We are going to look at “direct object pronouns” here, which are los complementos directos in Spanish. You may be familiar with them already. First, we need to review some sentence structure specifics. In the most simple of sentences, there are two parts: the subject and the predicate (this includes the verb and other information).
The subject is: the person or thing doing the action in the sentence
The predicate is: the action, or verb phrase in the sentence.
For example: She reads.
The object is: the person or thing receiving the action. There are direct objects and indirect objects - we will examine direct objects only.
EG: She reads the newspaper.
Often, the predicate (or verb) can be followed by an object. These objects can be things or people and they “receive the action” of the verb. Objects may be replaced with direct object pronouns to avoid repetition, as we do in English.
For example:
I pick up the book. I look at the book and buy the book.
I pick up the book. I look at it and buy it.
In Spanish - we have many different options for our pronouns because we have to think of number (singular/plural) and gender (masculine/feminine).
To figure out which direct object pronoun to use when it is a thing:
  1. What is the thing “receiving the action”? For example: Luis lee el libro.
  2. Is there one thing or many? One: el libro.
  3. Is it masculine or feminine? Masculine: el libro.
  4. Decide which pronoun to use from the following table.
  Masculine Feminine
Singular lo la
Plural los las

Normally we put the direct object pronoun in between the subject (Luis) and the verb (lee). Our sentence would change from:
Luis lee el libro → Luis lo lee.
A good way to figure out what the object in the sentence is to rephrase it as a question.
Luis lee el libro.
¿Qué lee Luis? Un libro.
Luis lo lee.
Paloma saca la foto.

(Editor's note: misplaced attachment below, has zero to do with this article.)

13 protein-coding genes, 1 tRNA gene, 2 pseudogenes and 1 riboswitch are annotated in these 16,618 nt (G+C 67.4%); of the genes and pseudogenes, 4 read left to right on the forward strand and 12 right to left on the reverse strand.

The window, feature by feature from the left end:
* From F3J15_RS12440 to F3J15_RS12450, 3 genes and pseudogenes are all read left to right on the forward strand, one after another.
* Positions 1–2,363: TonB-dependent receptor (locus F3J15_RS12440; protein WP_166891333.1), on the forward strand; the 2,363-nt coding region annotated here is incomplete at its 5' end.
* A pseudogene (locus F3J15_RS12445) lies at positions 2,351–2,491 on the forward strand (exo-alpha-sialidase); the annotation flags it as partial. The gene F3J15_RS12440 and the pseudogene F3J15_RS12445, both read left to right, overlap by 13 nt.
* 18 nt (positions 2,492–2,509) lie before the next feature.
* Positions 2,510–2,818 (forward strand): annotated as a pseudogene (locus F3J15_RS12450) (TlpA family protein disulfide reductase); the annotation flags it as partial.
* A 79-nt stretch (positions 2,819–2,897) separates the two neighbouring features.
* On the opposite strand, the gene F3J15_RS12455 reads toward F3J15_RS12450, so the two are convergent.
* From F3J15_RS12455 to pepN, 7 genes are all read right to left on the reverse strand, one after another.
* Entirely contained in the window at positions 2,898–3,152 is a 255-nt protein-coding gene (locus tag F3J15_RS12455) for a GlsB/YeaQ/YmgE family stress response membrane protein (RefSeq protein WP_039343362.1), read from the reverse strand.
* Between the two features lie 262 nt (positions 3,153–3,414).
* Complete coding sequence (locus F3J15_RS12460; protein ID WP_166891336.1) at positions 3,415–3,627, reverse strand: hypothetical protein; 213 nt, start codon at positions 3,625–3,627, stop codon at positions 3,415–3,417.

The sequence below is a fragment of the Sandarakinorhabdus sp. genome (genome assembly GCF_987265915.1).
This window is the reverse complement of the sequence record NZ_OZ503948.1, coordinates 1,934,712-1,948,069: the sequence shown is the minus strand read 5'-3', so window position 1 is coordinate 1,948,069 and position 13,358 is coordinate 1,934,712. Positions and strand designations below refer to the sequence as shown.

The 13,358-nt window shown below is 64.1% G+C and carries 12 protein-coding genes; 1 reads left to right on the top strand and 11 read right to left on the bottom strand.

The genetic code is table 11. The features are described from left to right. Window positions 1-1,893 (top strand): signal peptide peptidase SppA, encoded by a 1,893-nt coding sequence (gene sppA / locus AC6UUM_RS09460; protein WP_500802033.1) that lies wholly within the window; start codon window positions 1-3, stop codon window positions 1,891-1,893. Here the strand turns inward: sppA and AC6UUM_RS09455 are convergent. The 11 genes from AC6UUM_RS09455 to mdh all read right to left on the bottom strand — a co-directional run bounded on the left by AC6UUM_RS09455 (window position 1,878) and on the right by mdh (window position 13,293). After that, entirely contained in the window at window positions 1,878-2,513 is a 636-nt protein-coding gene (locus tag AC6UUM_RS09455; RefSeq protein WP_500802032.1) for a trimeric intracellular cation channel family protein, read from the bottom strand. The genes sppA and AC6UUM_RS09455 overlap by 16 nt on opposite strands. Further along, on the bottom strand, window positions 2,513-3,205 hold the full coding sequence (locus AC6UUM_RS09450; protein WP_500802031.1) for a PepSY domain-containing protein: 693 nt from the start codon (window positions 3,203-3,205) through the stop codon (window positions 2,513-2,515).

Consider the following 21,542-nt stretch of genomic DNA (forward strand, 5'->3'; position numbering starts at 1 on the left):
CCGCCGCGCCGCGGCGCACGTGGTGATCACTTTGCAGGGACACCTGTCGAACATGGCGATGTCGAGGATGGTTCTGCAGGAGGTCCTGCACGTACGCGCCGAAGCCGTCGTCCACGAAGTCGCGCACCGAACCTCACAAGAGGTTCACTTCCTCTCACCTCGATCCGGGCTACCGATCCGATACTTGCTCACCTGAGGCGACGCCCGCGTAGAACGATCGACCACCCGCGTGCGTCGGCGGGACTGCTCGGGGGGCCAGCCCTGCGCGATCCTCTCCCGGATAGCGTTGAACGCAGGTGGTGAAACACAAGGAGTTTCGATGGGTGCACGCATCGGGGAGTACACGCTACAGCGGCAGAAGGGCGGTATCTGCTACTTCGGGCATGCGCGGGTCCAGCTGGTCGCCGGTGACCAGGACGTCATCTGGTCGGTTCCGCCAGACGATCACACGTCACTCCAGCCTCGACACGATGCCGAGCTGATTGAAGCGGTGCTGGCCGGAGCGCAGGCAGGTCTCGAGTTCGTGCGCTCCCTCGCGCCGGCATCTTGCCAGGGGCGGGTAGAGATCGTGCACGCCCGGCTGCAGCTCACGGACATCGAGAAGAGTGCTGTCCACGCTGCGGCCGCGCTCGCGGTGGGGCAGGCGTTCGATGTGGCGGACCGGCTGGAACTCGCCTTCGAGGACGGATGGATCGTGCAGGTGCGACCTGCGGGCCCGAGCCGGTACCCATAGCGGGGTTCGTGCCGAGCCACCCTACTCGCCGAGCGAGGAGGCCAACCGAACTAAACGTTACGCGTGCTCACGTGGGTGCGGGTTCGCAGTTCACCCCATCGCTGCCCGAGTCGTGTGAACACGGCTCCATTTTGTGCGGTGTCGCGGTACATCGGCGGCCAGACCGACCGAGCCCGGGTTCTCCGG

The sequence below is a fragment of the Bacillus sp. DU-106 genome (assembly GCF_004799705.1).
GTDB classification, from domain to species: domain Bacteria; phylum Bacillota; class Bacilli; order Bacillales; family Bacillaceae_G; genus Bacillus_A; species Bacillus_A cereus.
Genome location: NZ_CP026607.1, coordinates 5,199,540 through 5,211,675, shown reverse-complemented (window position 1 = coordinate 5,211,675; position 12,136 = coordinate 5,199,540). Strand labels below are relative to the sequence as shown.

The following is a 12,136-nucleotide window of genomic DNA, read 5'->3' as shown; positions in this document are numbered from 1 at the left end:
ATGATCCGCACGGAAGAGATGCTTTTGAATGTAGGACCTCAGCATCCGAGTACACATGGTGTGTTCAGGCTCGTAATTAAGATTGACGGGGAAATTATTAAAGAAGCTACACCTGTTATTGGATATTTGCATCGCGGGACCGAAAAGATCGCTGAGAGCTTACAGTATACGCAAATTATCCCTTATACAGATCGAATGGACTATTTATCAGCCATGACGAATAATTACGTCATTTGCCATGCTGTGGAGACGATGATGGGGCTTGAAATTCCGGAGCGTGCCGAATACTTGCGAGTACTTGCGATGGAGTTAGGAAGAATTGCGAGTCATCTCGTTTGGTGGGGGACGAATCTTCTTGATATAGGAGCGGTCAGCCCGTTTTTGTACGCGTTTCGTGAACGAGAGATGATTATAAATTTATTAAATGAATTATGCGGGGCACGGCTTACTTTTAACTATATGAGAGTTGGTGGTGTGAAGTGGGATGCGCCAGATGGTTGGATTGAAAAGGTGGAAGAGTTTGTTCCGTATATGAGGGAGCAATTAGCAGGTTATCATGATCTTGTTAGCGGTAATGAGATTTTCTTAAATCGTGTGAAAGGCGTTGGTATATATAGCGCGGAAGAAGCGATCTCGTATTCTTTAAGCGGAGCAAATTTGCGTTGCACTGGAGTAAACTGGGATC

¿Qué saca Paloma? La foto
Paloma la saca.
OJO: When the sentence is in the present progressive the direct object pronoun is either placed before the verb, just like you learned before when there is only one verb in the sentence; or attached to the end of the second verb, when it is an -ing verb (-ando or -iendo).
Marisela está cantando la canción.
Marisela la está cantando / Marisela está cantándola.
The same thing happens when we have two-verb combinations; the pronoun can be put before the first verb or attached to the end of the second verb, when it is an infinitive.
Las chicas quieren llevar las tortillas.
Las chicas las quieren llevar / Las chicas quieren llevarlas.
To figure out which direct object pronoun to use when it is a person:
  1. Who is the person “receiving the action”? For example: Visito a mi abuelo. Mi abuelo is the direct object because he is what (who) I “visit”.
  2. Is there one person or are there many? One: mi abuelo.
  3. Is the person male or female? Male: mi abuelo.
  4. Decide which pronoun to use from the following table.
 yo me
 tú te
 él lo
 ella la
 usted lo / la
nosotros/as nos
vosotros/as os
ellos los
ellas las
ustedes los / las

Our sentence would change from:
Visito a mi abuelo → Lo visito.
Let’s look at some more examples where people are the direct objects:
 Conozco a ti → Te conozco. 
 Ella ama a él → Ella lo ama. 
 Diego ve a Ana → Diego la ve. 
 Ellos llaman a nosotros → Ellos nos llaman. 

OJO: In Spanish, when people are the direct objects of verbs, we need to place an “a” in front of them. We refer to this “a” as the personal a since it’s used when people are direct objects. The personal a is only used when the direct object is a person.
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